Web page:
From that moment, I started employing a strategy that changed my life. It empowered me to communicate effectively, transform my relationships, and create more energy, happiness, and time. Here it is:

    Is your “yes” really a “no?”

    The goal of this exercise is to identify, manage, and communicate your needs so that you’re better able to prioritize yourself.

    1. Pause.

    Before offering to help, accepting an invitation, or saying “yes,” ask yourself:

    1. Am I prepared to do this without any hope that it will be returned to me in any shape or form (now or in the future?)
    2. What will this cost me now? 6 months from now? (consider your time, energy, and sanity)
    3. Is my desire to say “yes” driven by generosity or because I think that prioritizing myself will result in a negative outcome?

    2. Decide.

    If you can’t act without expectation, consider the cost.
    If the cost is too great, consider your reason.
    If your reason is based in fear, consider yourself more.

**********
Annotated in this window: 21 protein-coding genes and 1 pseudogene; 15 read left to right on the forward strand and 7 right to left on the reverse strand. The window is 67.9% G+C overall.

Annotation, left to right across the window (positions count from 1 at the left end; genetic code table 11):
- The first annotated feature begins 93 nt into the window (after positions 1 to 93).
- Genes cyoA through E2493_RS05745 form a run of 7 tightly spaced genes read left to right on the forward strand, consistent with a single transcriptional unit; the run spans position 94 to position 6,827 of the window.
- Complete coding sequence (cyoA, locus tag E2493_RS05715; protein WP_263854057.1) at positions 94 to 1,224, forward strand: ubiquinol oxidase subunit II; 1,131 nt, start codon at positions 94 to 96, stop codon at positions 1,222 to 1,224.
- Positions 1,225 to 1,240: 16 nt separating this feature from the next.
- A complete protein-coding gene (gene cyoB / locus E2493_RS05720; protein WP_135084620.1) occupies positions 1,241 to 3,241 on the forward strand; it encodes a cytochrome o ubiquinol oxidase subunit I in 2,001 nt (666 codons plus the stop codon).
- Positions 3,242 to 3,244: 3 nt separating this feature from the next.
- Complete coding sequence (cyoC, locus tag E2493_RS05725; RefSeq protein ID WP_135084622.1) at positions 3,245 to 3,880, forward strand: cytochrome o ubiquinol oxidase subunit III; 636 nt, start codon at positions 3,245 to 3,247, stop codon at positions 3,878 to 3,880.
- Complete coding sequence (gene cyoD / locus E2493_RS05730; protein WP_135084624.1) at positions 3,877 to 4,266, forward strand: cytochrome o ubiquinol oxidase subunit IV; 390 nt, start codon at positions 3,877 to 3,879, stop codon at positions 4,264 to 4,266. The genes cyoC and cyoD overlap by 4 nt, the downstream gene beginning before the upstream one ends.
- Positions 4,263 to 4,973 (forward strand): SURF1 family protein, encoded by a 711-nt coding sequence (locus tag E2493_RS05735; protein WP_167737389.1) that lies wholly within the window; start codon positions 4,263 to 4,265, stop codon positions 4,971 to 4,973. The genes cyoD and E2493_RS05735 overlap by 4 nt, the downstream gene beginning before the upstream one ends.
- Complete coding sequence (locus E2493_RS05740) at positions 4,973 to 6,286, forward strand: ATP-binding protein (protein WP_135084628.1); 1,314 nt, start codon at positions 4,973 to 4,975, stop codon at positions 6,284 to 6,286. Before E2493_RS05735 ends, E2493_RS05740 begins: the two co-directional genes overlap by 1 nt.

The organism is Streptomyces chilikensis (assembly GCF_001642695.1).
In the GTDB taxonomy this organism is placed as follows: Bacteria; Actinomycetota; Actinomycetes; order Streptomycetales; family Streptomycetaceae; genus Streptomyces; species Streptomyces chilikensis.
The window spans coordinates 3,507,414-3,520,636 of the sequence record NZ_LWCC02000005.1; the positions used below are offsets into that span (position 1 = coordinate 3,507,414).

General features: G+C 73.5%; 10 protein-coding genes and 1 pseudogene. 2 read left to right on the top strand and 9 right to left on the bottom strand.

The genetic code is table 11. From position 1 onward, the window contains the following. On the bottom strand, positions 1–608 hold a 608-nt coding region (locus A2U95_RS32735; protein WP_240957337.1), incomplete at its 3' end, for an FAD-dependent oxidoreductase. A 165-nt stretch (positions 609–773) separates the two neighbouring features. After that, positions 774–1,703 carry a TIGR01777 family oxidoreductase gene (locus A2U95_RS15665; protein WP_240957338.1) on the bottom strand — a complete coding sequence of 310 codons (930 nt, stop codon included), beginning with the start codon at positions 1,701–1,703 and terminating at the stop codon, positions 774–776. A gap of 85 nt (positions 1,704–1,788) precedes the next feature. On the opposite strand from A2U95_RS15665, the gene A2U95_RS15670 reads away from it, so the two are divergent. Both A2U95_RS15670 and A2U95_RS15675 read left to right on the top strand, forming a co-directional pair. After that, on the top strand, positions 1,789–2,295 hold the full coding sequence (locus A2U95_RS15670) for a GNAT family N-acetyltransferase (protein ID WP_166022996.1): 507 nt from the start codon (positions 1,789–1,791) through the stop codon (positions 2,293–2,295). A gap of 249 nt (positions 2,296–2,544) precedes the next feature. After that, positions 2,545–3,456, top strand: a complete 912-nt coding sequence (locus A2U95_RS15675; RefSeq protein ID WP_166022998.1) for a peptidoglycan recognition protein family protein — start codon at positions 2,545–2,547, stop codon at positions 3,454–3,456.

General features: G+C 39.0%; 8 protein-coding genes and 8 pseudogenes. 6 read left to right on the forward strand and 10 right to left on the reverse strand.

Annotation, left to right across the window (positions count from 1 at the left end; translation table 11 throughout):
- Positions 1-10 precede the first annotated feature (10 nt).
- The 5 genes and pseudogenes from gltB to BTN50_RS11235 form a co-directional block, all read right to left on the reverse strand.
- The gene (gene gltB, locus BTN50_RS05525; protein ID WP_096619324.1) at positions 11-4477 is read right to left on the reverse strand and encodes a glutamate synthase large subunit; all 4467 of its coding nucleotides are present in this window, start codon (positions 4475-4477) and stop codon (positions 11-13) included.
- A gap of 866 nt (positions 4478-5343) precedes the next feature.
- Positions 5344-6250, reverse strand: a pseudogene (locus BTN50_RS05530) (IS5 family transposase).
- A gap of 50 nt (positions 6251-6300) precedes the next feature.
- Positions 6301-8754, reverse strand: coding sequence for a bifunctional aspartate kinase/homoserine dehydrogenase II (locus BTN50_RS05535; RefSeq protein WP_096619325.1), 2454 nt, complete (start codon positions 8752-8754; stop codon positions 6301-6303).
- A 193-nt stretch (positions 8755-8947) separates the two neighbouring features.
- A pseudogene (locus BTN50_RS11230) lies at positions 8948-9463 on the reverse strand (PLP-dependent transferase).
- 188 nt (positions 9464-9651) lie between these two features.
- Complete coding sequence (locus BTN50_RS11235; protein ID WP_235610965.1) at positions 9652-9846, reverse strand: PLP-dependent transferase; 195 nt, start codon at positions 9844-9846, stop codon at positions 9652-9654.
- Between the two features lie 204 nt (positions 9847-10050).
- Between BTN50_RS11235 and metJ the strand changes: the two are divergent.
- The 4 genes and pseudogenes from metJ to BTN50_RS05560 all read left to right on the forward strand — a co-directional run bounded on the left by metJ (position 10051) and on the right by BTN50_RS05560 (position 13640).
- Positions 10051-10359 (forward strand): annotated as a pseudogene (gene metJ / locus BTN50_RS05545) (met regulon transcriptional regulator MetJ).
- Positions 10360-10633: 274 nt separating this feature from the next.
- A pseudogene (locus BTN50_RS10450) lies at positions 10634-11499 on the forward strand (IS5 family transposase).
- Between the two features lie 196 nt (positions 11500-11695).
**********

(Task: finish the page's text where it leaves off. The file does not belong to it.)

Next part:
Simply put, decide whether saying “yes” to them means saying “no” to you. If so, choose to prioritize yourself.

    3. Communicate.

    State your boundary clearly, directly, respectfully, without qualifying statements or rationales. Saying “I can’t work late on the project today” is more effective than “I can’t work late because my cousin’s friend’s baby is having a birthday party, but I will work on the project when I get home at 10pm.”

    4. Maintain.

    The other person’s reaction has nothing to do with you. Avoid the temptation to weaken or take back your response. Doing so damages your self-trust, continues to prioritize others, and teaches others that your words have no meaning.

    5. Reinforce.

    You may need to remind yourself and others of your boundaries. That’s okay! Putting yourself first is a new behavior and will take practice and patience.

    Use this tool to ensure you're creating space for yourself, your needs, and your happiness.